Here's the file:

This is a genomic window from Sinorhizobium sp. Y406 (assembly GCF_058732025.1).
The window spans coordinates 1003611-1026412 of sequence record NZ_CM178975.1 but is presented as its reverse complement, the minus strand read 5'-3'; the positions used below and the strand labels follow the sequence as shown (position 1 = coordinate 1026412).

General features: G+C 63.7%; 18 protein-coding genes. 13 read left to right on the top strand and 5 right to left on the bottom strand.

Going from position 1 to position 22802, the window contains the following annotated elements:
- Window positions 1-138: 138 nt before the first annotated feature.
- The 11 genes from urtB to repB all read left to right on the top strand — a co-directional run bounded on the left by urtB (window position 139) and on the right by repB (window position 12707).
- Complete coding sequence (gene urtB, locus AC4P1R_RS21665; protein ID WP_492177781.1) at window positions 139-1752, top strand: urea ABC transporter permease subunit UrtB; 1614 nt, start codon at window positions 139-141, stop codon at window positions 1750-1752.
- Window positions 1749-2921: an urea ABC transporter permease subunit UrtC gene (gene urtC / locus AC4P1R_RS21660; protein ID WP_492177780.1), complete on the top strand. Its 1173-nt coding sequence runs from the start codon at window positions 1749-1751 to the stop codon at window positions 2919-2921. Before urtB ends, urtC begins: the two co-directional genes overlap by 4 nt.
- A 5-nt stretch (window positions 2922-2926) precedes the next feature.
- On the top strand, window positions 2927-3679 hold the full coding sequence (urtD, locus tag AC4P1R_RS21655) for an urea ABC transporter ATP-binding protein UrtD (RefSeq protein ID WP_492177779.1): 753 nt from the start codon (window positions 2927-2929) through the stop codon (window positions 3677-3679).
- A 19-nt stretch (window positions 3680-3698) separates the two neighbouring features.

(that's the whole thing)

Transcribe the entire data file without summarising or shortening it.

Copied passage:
This is a genomic window from Sinorhizobium sp. Y406 (assembly GCF_058732025.1).
The window spans coordinates 1003611-1026412 of sequence record NZ_CM178975.1 but is presented as its reverse complement, the minus strand read 5'-3'; the positions used below and the strand labels follow the sequence as shown (position 1 = coordinate 1026412).

General features: G+C 63.7%; 18 protein-coding genes. 13 read left to right on the top strand and 5 right to left on the bottom strand.

Going from position 1 to position 22802, the window contains the following annotated elements:
- Window positions 1-138: 138 nt before the first annotated feature.
- The 11 genes from urtB to repB all read left to right on the top strand — a co-directional run bounded on the left by urtB (window position 139) and on the right by repB (window position 12707).
- Complete coding sequence (gene urtB, locus AC4P1R_RS21665; protein ID WP_492177781.1) at window positions 139-1752, top strand: urea ABC transporter permease subunit UrtB; 1614 nt, start codon at window positions 139-141, stop codon at window positions 1750-1752.
- Window positions 1749-2921: an urea ABC transporter permease subunit UrtC gene (gene urtC / locus AC4P1R_RS21660; protein ID WP_492177780.1), complete on the top strand. Its 1173-nt coding sequence runs from the start codon at window positions 1749-1751 to the stop codon at window positions 2919-2921. Before urtB ends, urtC begins: the two co-directional genes overlap by 4 nt.
- A 5-nt stretch (window positions 2922-2926) precedes the next feature.
- On the top strand, window positions 2927-3679 hold the full coding sequence (urtD, locus tag AC4P1R_RS21655) for an urea ABC transporter ATP-binding protein UrtD (RefSeq protein ID WP_492177779.1): 753 nt from the start codon (window positions 2927-2929) through the stop codon (window positions 3677-3679).
- A 19-nt stretch (window positions 3680-3698) separates the two neighbouring features.